Ten days in the US with meetings on both coasts gave one the confidence that the White House, with the President in his second-term will pull out all the stops to engage corporations and politicians across the great divide to stop the economy from careening over the fiscal cliff. And its not all bad news for the US economy either. Housing is coming back which is always a good sign and consumer debt is at record low levels with most Americans having slowed down on their propensity for profligate spending in the last couple of years. The confidence in technology innovation and energy independence is also leading to the conviction that American manufacturing is coming back which will create the jobs and cascading prosperity that has been missing in the US for many years. And whether or not one believes the greatest nation on earth assertion that President Obama made in his acceptance speech, there is no doubt that a robust America is the surest hope for a stronger global economy in the medium-term.
Interesting trends have emerged too in the adoption of cloud, big data and social media in American corporations. While social media companies like Facebook and Zygna have lost their way and their market capitalisation in recent times, the good times continue for software as a service pioneers like Salesforce.com. The stepping stones to the cloud that had been laid by corporations in the last few years have now blossomed into what looks like an inter-state information superhighway with CIOs jostling for space in their path to an asset light pay per use IT infrastructure on the cloud.
Moreover, the success of the Obama campaign with its ability to capture large chunks of nation-wide data and mine slice and dice the data to target each segment of the voting public and get them out to the polls has been lauded as a triumph for Big Data, which will also hasten the adoption of new technologies for data warehousing and business intelligence within government and business. It may have been a bad quarter for most companies including IBM, Apple, Dell and Google but the resilience of firms like Cisco shows that there is still money to be made in corporate America even as spending patterns change in a recession wary economy.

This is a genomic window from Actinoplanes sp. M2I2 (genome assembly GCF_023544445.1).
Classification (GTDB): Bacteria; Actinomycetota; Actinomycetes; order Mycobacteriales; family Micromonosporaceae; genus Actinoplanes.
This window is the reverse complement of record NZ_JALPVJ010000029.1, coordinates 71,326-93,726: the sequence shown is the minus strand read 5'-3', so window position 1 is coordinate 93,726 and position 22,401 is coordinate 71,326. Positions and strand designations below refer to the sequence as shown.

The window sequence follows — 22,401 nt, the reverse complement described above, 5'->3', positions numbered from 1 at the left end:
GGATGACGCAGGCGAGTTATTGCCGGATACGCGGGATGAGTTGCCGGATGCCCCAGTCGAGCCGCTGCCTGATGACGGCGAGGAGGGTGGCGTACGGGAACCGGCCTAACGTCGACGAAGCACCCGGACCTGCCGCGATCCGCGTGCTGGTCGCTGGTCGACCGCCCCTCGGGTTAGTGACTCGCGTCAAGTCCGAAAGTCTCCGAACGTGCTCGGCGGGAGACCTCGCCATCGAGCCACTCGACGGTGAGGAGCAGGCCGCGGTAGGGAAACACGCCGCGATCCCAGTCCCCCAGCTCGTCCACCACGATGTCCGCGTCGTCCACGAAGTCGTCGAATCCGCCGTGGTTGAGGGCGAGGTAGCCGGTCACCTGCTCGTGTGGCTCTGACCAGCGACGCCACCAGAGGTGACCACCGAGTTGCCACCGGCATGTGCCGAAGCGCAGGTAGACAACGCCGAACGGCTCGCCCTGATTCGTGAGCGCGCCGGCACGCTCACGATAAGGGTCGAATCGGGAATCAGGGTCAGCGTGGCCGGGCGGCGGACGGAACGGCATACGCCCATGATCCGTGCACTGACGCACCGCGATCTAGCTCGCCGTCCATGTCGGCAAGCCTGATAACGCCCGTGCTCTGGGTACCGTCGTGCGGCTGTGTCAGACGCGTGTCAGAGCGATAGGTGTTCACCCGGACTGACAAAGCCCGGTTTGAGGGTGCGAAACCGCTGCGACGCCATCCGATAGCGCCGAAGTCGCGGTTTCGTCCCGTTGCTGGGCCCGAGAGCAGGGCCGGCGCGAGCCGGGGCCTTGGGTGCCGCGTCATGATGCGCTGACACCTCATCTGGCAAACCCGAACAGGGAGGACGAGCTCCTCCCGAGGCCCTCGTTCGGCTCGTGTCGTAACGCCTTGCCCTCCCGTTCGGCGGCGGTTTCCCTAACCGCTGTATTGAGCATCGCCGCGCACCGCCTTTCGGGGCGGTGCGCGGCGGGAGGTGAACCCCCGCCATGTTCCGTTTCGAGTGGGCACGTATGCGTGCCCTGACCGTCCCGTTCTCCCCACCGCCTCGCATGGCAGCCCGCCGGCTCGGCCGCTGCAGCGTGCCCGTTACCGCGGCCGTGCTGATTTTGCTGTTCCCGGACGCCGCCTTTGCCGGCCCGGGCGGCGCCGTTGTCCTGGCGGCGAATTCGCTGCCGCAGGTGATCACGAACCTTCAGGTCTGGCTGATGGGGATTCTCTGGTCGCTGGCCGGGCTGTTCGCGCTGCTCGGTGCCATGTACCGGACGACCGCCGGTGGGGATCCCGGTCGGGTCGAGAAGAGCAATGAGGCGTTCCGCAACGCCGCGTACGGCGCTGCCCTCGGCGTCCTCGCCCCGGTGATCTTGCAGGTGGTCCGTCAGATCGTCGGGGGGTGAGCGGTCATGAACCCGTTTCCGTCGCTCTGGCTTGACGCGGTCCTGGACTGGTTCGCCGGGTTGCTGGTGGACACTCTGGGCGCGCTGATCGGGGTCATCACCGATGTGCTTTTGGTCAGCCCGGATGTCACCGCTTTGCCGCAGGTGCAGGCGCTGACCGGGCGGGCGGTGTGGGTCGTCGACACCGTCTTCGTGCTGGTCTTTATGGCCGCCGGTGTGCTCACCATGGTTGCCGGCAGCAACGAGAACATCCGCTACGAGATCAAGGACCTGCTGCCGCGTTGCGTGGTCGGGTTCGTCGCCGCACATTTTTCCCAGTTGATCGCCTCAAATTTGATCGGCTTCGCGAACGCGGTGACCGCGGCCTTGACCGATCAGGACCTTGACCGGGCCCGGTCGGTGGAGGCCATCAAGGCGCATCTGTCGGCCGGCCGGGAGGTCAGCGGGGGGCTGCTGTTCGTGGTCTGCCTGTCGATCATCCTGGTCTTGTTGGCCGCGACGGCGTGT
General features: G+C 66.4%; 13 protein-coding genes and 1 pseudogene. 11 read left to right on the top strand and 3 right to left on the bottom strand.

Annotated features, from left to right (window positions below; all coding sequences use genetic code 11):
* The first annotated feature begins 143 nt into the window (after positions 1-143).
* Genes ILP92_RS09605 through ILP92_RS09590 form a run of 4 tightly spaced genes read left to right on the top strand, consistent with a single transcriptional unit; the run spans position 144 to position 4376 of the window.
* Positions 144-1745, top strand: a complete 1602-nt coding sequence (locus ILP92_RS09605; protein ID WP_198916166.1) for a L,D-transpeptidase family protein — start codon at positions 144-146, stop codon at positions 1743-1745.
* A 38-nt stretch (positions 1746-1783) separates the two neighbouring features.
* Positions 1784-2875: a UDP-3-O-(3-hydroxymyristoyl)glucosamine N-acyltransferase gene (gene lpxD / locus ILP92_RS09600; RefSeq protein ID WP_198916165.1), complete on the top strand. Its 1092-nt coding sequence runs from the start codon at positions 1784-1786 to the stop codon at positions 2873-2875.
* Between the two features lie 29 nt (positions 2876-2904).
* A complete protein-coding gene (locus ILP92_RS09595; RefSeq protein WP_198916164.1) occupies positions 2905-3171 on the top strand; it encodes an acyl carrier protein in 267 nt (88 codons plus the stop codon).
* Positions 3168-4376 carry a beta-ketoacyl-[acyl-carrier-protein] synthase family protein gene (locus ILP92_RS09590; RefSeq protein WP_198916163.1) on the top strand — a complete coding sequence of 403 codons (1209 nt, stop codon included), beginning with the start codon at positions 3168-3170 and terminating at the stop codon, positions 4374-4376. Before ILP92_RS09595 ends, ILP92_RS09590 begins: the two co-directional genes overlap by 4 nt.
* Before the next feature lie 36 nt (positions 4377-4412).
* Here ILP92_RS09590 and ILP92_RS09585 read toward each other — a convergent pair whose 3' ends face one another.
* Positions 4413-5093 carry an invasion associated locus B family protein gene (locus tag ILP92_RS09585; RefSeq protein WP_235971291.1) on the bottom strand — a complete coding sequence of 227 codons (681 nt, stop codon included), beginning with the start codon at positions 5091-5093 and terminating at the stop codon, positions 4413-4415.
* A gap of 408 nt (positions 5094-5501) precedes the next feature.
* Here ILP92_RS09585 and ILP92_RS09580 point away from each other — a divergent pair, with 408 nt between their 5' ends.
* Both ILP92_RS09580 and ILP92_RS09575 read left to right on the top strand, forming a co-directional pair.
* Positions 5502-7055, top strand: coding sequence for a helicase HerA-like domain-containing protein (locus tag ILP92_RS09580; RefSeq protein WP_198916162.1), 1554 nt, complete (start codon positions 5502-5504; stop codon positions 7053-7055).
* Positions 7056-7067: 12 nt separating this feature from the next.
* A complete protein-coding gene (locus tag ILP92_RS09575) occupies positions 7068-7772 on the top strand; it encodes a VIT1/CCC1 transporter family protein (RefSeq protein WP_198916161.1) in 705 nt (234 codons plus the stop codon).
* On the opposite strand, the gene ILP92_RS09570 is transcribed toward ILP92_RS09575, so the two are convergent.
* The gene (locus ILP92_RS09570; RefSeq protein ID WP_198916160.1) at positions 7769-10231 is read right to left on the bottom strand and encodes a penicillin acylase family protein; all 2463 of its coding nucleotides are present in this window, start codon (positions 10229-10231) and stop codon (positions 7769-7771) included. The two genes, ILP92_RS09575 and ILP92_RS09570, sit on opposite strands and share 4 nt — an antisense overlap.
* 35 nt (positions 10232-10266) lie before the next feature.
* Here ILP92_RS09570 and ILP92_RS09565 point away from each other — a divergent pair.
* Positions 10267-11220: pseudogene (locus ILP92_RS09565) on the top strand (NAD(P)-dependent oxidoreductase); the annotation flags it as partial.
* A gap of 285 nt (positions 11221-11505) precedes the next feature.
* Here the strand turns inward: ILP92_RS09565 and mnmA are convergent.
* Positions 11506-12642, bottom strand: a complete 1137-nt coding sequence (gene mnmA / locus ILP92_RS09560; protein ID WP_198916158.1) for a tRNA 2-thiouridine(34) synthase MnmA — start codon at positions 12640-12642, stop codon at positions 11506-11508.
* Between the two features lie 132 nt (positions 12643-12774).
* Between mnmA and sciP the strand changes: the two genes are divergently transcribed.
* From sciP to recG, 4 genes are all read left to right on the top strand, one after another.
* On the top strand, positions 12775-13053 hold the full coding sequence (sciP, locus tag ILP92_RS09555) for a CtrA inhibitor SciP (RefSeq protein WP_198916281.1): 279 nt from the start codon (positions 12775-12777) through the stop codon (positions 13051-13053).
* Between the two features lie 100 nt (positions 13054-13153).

Indian IT can take heart from the fact that corporations in the USA, our biggest market are still not negative about the future and will probably get a better hearing from the new administration as it seeks to forge a common agenda to first avert the fiscal and then find a robust path to recovery for employment and the economy. However there is much to be wary about, particularly for our top tier companies which are dependent on huge capital spends by large customers. These companies are worried today both by a projected lacklustre Thanksgiving and holiday season and the slackening of demand in China and Europe. A new team running China is expected to be good news for the economic recovery but low appetite for substantial construction and manufacturing projects in China could be a pointer to lower investments in the US as well.
As we near the end of a troubled calendar year, it is difficult to predict exactly how fiscal 2012-13 will end and what the economy has in store for us in the coming year. Nasscom has been sagacious in holding on to the lower end of its projection for double digit growth in this year though it will take a brave punter to forecast today if the IT outlook will be better or worse in 2013. However, there are still opportunities and discontinuities that exist in the global tech marketplace that can be chased and served by global tech firms as well as Indian product and services exporters. The ability to choose areas for investment and the willingness to invest in a new agenda for transformation is the key to differentiation that every company must seek to stand out in a choppy business environment!
The writer is vice-chairman & CEO of Zensar and chairman of the National Knowledge Committee of the CII